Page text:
This is a renewal application for our T32 Proteogenomics of Cancer Training Program (PCTP) at the University of Michigan. The National Cancer Institute has made substantial investments in new technology platforms for cancer proteomics, most recently through the Clinical Proteomic Tumor Analysis Consortium (CPTAC). The proteome is critical to understanding functional genomics and systems biology of cancers and to discovery and validation of biomarker candidates and molecular targets for therapy and prevention. Sophisticated analysis of proteomes requires advanced informatics to deal with the complexity of specimens, the extreme dynamic range of protein concentrations, post-translational modifications, alternative splice isoforms, responses to all sorts of perturbations, and differences in databases and data formats. Furthermore, integrative proteogenomics analysis of data generated using multiple omics technologies (proteomics, genomics, transcriptomics, metabolomics, etc.) has emerged as a powerful approach for reconstructing targetable pathways in cancer. The main goal of PCTP is to address the current scarcity of scientists able to effectively generate and bioinformaticly analyze their own proteomics data, to take advantage of CPTAC and other publicly available large-scale proteomics datasets, and to perform multi-level proteogenomics data integration. PCTP is a truly multi-disciplinary Training Program that is also very unique, with the U of M and nationally. Anchored in the university-wide Center for Computational Medicine and Bioinformatics, it provides an opportunity to students from diverse backgrounds to become well skilled in all PCTP focus areas - cancer biology, proteomics, bioinformatics, and proteogenomics. PCTP is requesting 7 slots/year to supports pre-doctoral trainees for 1-2 years. We have a robust community of cancer researchers, bioinformaticians, data scientists, statisticians, and chemists. Our faculty and students are in the leadership of Human Proteome Organization initiatives, development and global deployment of data repositories and data analysis systems, and creation of new algorithms for proteome bioinformatics and multi-omics data integration. Our trainees come from larger Graduate Programs within the U of M (including Bioinformatics, Pathology, Cancer Biology, Chemistry, and Biomedical Engineering) and receive training in cancer biology, bioinformatics, and proteomics through courses, seminars, and special workshops. PCTP strongly encourages dual mentorship of each trainee by a cancer researcher and a computational scientist. We will further strengthen our Training Program with an addition of a special Annual Workshop for our T32 trainees on Proteogenomics Data Analysis, taking advantage of our Faculty?s engagement in the efforts of the CPTAC consortium. In summary, our ongoing NCI training program in Proteogenomics of Cancer trains a new generation of scientists well prepared for an independent career in interdisciplinary biomedical research, enhances faculty research, and supports NCI goals.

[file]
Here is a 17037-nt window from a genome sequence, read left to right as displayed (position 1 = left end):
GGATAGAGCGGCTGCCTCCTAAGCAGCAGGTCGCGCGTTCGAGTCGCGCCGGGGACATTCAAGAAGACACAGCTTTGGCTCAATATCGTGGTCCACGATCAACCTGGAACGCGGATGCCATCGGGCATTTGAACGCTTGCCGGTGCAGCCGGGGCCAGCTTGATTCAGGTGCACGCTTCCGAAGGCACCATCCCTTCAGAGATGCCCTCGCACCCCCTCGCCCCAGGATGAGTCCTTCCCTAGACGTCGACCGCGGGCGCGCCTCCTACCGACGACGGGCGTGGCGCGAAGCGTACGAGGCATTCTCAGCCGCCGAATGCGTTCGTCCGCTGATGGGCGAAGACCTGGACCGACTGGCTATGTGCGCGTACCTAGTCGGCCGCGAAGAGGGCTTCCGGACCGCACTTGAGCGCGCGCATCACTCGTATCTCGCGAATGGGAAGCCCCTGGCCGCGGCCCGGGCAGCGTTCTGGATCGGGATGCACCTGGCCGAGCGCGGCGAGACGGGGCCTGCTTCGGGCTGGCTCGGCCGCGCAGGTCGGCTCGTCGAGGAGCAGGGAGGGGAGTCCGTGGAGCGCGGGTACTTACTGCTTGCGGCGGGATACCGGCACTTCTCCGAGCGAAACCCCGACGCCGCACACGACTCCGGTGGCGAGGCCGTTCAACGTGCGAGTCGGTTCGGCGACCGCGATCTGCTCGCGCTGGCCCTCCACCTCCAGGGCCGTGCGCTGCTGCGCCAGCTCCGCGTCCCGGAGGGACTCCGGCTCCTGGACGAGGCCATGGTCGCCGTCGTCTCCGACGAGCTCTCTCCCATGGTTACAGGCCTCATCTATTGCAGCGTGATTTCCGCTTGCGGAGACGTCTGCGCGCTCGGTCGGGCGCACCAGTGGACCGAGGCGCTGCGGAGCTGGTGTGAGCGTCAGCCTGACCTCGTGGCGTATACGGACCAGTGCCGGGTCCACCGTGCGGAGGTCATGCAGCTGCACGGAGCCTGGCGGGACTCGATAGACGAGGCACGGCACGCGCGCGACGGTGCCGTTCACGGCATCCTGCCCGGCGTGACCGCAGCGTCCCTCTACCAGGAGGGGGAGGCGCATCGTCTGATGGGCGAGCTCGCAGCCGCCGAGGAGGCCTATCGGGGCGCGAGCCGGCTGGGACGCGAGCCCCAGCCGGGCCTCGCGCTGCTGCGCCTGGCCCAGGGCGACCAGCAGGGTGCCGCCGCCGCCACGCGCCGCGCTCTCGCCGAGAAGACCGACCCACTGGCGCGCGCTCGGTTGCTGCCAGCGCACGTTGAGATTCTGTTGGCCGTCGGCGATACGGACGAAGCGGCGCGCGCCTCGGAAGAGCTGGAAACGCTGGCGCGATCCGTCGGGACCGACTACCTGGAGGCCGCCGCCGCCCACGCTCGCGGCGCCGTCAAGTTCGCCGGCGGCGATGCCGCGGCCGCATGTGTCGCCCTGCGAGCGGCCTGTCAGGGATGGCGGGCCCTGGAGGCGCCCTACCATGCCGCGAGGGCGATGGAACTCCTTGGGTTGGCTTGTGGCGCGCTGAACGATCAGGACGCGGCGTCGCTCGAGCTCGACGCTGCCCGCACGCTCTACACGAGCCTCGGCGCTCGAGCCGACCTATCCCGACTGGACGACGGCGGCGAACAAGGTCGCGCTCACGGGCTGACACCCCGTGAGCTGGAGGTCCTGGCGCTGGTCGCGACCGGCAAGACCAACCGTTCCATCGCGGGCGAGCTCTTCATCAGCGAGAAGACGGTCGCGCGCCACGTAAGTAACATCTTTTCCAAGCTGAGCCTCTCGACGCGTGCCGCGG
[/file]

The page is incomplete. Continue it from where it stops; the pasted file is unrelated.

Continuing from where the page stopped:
Public Health Relevance

Very large, complex datasets are being generated by cancer researchers using new proteomics technologies that allow them to study thousands of proteins simultaneously. This avalanche of data requires scientists well-trained in the specialized and multidisciplinary field of proteomics. Insufficient numbers of scientists are being trained in this rapidly growing field and this T32 proposes to address this issue. !

National Institute of Health (NIH)
National Cancer Institute (NCI)
Institutional National Research Service Award (T32)
Project #
Application #
Study Section
Subcommittee I - Transistion to Independence (NCI)
Program Officer
Schmidt, Michael K
Project Start
Project End
Budget Start
Budget End
Support Year
Fiscal Year
Total Cost
Indirect Cost
University of Michigan Ann Arbor
Biostatistics & Other Math Sci
Schools of Medicine
Ann Arbor
United States
Zip Code
Hoesli, Rebecca; Birkeland, Andrew C; Rosko, Andrew J et al. (2018) Proportion of CD4 and CD8 tumor infiltrating lymphocytes predicts survival in persistent/recurrent laryngeal squamous cell carcinoma. Oral Oncol 77:83-89
Serio, J; Ropa, J; Chen, W et al. (2018) The PAF complex regulation of Prmt5 facilitates the progression and maintenance of MLL fusion leukemia. Oncogene 37:450-460
Ropa, James; Saha, Nirmalya; Chen, Zhiling et al. (2018) PAF1 complex interactions with SETDB1 mediate promoter H3K9 methylation and transcriptional repression of Hoxa9 and Meis1 in acute myeloid leukemia. Oncotarget 9:22123-22136
Wu, Jiansheng; Zhang, Qiuming; Wu, Weijian et al. (2018) WDL-RF: predicting bioactivities of ligand molecules acting with G protein-coupled receptors by combining weighted deep learning and random forest. Bioinformatics 34:2271-2282
Grimley, Edward; Dressler, Gregory R (2018) Are Pax proteins potential therapeutic targets in kidney disease and cancer? Kidney Int 94:259-267
Tamura, Shuzo; Wang, Yin; Veeneman, Brendan et al. (2018) Molecular Correlates of In Vitro Responses to Dacomitinib and Afatinib in Bladder Cancer. Bladder Cancer 4:77-90
Anwar, Talha; Arellano-Garcia, Caroline; Ropa, James et al. (2018) p38-mediated phosphorylation at T367 induces EZH2 cytoplasmic localization to promote breast cancer metastasis. Nat Commun 9:2801
Mady, Ahmed S A; Liao, Chenzhong; Bajwa, Naval et al. (2018) Discovery of Mcl-1 inhibitors from integrated high throughput and virtual screening. Sci Rep 8:10210
Hawkins, Allegra G; Basrur, Venkatesha; da Veiga Leprevost, Felipe et al. (2018) The Ewing Sarcoma Secretome and Its Response to Activation of Wnt/beta-catenin Signaling. Mol Cell Proteomics 17:901-912
Song, James M; Menon, Arya; Mitchell, Dylan C et al. (2017) High-Throughput Chemical Probing of Full-Length Protein-Protein Interactions. ACS Comb Sci 19:763-769

Showing the most recent 10 out of 41 publications